As to how the shroud of Turin was made, scholars still disagree. In this post, I examine 5 theories, but none is completely watertight.
The first three theories suggest that the shroud was made by an artist. The 4th technique involves a chemical reaction of the body to pain. The last theory has to do with a flash of light, which some scholars believe occurred during the Resurrection.
In 1981 scholars concluded that the Shroud of Turin’s origins were beyond the understanding of science. But a team of experts carbon-dated the Shroud in 1988 and discovered that the cloth was produced between 1260 and 1390 – more than a thousand years after Jesus is believed to have died.
In his film Who Can He Be (trailer below), David Rolfe came with various reasons why the disputed C-14 test result should not be accepted. He showcases some of the outstanding scientific studies that has led many to conclude that this precious linen was actually Jesus Christ’s burial shroud.
1. Medieval photographic technique
Nicholas Allen, an art historian, says the image on the shroud was created using a photographic method in the 1300s. Allen says those techniques predate the 14th century, as described in the Book of Optics, which was translated from Arabic to Latin during that period. This idea was used in a book by Lynn Picknett, who proposed that the shroud was made by Leonardo da Vinci.
2. Dust-transfer method
Scientists Emily Craig and Randall Bresee attempted to use the dust-transfer method to make copies of the shroud. First, they used charcoal to draw a face that looked like Jesus. The used newsprint because this resembles paper from the 13th and 14th centuries. Then they placed the drawing on a table and laid a piece of linen over it. Then they rubbed the linen hard against the newspaper with the flat side of a wooden spoon. This allowed them to make a reddish-brown drawing that resembled a real person. It looked 3-dimensional, too, and there was no sign of brush strokes. But on a microscopic level is missed the special features of the shroud.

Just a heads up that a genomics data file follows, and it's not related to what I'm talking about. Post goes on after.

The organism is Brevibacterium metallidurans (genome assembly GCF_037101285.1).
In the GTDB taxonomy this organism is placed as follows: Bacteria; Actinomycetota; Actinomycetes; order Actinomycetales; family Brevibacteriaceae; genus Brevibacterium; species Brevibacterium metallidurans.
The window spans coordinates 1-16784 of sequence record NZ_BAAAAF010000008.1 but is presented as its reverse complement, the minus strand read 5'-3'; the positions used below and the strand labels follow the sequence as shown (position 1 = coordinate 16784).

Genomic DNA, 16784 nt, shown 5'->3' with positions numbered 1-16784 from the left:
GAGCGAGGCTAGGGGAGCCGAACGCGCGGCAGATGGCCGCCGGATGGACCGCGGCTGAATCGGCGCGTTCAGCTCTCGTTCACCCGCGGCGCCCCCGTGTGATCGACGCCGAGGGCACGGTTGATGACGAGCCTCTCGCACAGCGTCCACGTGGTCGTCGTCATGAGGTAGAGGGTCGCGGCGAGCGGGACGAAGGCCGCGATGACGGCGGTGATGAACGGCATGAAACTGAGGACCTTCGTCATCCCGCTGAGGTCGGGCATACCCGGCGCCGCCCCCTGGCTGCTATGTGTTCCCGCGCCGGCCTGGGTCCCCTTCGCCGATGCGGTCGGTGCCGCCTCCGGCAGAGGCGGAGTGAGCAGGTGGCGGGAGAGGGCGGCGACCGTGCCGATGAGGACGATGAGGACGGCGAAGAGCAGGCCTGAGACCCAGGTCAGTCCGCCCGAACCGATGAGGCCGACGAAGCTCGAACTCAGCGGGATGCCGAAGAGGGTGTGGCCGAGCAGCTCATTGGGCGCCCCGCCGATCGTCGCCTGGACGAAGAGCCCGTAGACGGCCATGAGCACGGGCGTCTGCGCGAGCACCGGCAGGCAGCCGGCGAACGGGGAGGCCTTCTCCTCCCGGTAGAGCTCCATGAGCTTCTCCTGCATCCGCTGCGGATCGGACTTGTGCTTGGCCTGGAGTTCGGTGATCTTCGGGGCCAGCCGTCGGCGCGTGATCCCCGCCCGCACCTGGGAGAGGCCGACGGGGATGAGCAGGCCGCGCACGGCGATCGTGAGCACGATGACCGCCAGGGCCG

3. Bas relief
As briefly mentioned above, Jacques di Costanzo thought the statue was made with a real three-dimensional object, such as a sculpture. However, if you put a canvas over a life-size statue, the image is distorted. If you put a cloth over a bas-relief, the image looks like the one on the shroud. Costanzo built a bas-relief of a face that looked like Jesus and draped wet linen over it to show that his theory was correct. After the linen was dry, he put a mixture of iron oxide and gelatin over it. The result was an image that resembled the shroud.
This method was used by Luigi Garlaschelli in the video below.
4. Maillard reaction
The Maillard reaction (also called non-enzymatic browning) is the collective term for a complex series of chemical reactions that occur between reducing sugars and amino acids (for example, in proteins), whether or not under the influence of heat. This theory was used in the book The Second Messiah by Christopher Knight and Robert Lomas, in which they argue that the image on the shroud is that of Jacques de Molay, the last leader of the Knights Templar. Jacques de Molay was severely tortured before his burning.
5. A Flash of Energy
The flash of energy hypothesis has been supported by J. Jackson, G. Fanti, T. Trenn, T. Phillips, J.-B. Rinaudo, and other researchers since 1930. It was suggested that the relatively high definition of image details could come from a protonic energy source. Alexander Belyakov, a scientist from Russia, came up with an idea of a flash of light that was bright and lasted only a few hundredths of a second. It might have occurred at the moment of Resurrection.